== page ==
I will never forget how stupid I felt in class that day.
I was fortunate to spend my junior year in college studying abroad at Ritsumeikan University in Kyoto, Japan. I’d had two years of intensive Japanese language study in my freshman and sophomore years in the US, but upon starting classes with a room full of international students from around the world, most of whom had had far MORE Japanese training than I’d had, I suddenly realized exactly how big the gap was.
The teacher went around the room and asked us to introduce ourselves – to give our “jikoshokai,” as it was known. This was something I’d gotten pretty good at so I wasn’t too worried. My first “elevator pitch,” so to speak.
One by one, students from France, Canada, Singapore, Australia, Germany and more introduced themselves, as the teacher nodded in approval to each… and then it was my turn.
I recited my canned intro, with my name, that I was from the USA, and my home university (American University in Washington, DC), pleased that I didn’t trip over my tongue along the way.
But instead of a perfunctory nod like he gave all the other students, the teacher actually responded to my intro.
He said something with a perfectly friendly smile on his face… but I had absolutely no idea what he said, so I did the only thing I could do: I returned the smile.
That is, until one of the other American students behind me quipped in a not-quite-soft-enough-to-be-a-whisper voice: “That’s it, smile and nod! Smile and nod!”
The class burst out laughing, but I felt like a total moron, outed from the start as the dumbest kid in class.
In the years since then, I’ve traveled for business to amazing places and events everywhere from Germany to China to Egypt – all places where I absolutely do NOT know the language. And while the experiences have been wonderfully life changing, I will tell you that there is nothing more humbling than when you don’t understand the language of your environment, and are at the mercy of whatever kind and bilingual soul is willing to offer their assistance.
In those situations, my ego always wants to walk around with a sign that said, “In my language I’m smart! No, really – I even have a PhD!” (Rest assured, I have never given in to that temptation.)
Fortunately, my experiences in these realms have only extended to restaurants and navigating subway systems, and for the most part, if you wait long enough, you’re bound to find SOMEONE who speaks English, no matter where you are.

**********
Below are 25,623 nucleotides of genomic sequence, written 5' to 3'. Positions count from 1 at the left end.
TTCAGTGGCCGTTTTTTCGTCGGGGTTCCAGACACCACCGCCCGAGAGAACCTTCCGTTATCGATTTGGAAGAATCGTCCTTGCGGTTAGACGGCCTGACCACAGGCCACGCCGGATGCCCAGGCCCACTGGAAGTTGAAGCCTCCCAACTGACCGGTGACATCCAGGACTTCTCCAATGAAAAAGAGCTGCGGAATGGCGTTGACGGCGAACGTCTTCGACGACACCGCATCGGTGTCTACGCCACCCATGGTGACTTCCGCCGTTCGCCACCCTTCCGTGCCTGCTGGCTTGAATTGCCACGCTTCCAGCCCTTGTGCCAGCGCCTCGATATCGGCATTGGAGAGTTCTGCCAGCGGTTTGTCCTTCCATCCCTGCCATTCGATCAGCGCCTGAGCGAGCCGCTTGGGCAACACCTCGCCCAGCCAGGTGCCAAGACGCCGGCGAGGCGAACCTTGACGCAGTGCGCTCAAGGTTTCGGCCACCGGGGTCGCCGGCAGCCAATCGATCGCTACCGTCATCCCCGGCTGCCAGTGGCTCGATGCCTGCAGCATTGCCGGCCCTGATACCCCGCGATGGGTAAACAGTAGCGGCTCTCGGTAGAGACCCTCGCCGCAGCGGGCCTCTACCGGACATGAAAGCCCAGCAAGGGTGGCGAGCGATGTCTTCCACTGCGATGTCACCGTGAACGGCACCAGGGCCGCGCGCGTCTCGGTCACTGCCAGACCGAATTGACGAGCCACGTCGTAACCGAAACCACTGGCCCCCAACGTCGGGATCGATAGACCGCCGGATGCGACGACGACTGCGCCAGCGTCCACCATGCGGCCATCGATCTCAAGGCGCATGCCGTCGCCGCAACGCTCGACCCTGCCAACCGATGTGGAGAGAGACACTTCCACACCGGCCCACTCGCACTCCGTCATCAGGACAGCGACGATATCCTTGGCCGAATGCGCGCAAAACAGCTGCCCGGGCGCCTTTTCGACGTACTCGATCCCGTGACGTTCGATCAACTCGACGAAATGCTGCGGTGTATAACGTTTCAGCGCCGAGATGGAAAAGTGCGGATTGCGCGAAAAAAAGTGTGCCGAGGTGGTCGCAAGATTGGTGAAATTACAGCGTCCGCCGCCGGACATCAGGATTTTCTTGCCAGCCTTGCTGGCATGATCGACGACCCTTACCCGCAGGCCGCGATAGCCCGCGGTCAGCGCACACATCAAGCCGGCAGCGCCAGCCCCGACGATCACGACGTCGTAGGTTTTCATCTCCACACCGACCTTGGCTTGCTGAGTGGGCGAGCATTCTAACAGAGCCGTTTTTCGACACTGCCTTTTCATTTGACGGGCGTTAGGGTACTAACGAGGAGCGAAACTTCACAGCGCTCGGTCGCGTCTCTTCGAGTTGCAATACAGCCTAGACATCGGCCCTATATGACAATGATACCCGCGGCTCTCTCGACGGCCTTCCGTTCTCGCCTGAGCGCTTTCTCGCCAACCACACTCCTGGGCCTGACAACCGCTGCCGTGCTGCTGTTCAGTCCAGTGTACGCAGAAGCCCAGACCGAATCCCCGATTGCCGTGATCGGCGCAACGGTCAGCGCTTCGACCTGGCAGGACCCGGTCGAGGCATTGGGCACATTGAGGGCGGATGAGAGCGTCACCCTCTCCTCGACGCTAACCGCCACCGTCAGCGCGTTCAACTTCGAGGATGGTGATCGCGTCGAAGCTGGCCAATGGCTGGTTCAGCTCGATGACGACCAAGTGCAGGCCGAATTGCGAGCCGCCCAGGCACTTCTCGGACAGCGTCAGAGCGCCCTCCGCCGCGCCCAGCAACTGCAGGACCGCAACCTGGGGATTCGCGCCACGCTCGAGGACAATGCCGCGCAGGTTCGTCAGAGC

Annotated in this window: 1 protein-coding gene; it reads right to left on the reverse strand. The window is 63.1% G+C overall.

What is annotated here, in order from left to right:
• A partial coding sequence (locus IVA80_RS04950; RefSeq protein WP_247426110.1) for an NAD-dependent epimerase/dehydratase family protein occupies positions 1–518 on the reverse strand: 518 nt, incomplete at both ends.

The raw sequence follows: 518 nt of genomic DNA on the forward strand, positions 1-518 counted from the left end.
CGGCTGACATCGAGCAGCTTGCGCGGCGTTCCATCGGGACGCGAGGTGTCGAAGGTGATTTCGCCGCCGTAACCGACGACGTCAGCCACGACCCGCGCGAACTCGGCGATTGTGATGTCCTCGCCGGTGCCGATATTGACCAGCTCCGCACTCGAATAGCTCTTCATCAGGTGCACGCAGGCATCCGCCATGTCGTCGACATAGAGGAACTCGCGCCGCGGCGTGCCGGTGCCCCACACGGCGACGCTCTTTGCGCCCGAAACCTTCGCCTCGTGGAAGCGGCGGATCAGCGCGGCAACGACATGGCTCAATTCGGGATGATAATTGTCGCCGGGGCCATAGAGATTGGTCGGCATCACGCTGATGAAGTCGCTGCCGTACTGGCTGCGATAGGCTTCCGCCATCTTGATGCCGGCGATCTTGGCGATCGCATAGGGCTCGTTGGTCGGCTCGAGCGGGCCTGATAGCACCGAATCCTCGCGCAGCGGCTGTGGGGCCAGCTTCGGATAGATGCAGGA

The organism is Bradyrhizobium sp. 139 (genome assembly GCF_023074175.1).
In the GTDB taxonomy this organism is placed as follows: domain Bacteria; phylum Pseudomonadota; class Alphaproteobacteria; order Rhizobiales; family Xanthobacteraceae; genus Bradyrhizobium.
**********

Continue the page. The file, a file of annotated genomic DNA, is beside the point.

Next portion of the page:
But what if you have a health crisis, and there’s no one there to translate? Could you navigate the healthcare system? Insurance, providers, appointments, locations prescriptions… much less for your KIDS, or if you’re PREGNANT, or with a newborn?
This week on the Speaking to Influence podcast, Milena Lanz of Maternal Child Health Consortium (MCHC) addressed exactly this scenario – but for people living in the US who may not be fluent English speakers and still need to navigate the US health care system.
I don’t know about you, but I’m a US-born, highly-educated, native English speaker, with a husband who is an attorney, and I still can barely make heads or tails of my health insurance and how to navigate the system!
Any time I have to read through the policy, a bill or statement, or navigate the website, I feel like I’ve time-traveled right back to that first day in Japan: The dumbest kid in class, all over again.
But this is exactly why the MCHC exists. Milena described the challenges faced by her community health workers every day when they serve families, helping them navigate the healthcare system in a foreign language – particularly during the emotionally turbulent times of pregnancy and after childbirth.
And did I mention the added fun of having to do all this in the virtual environment in today's world?
Asking for help is not a bad thing, though many of us are reluctant to do it. Another area in which so many of us – particularly those who are entrepreneurs – need help is in asking for the sale.
We love what we do and we want to help the world with our products and services, but somehow feel guilty asking for money in exchange for our expertise.
Would we feel guilty expecting a salary if we worked for someone else? NO! Yet somehow this feels different.
If you’re a business owner and you need help in building up more confidence, my friend and fellow coach, Lydia Kathryn, put together this 25-Day transformative event for Coaches & Consultants called Convert With Confidence: Experts Reveal How to Create More Freedom By Closing High-Ticket Sales With Confidence Ease, for those who are ready to attract high-paying premium clients with confidence and want to create more freedom, income, and impact in their lives and business.
I have joined 24 other speakers in the areas of:
- High-Ticket Sales Strategy & Psychology
- Language Influence & Persuasion
- 6 & 7 Figure Leaps
- Building Unshakeable Confidence
- Overcoming Buyer Objections
- Projecting Yourself with Authority
- Winning Funnel & Digital Marketing Secrets
- Healing Self-Esteem & Childhood Wounds
And LOTS more.
You will learn everything you need to scale your business to massive heights and create more freedom for you, and results for your clients. This online series is still running, and you can watch the replay of any guest speakers you’ve missed.
There’s no need to feel like the dumbest kid in class again every time you stumble over trying to figure out how to share your fees and ask for the sale.
And guess what – I have a complimentary ticket for you here!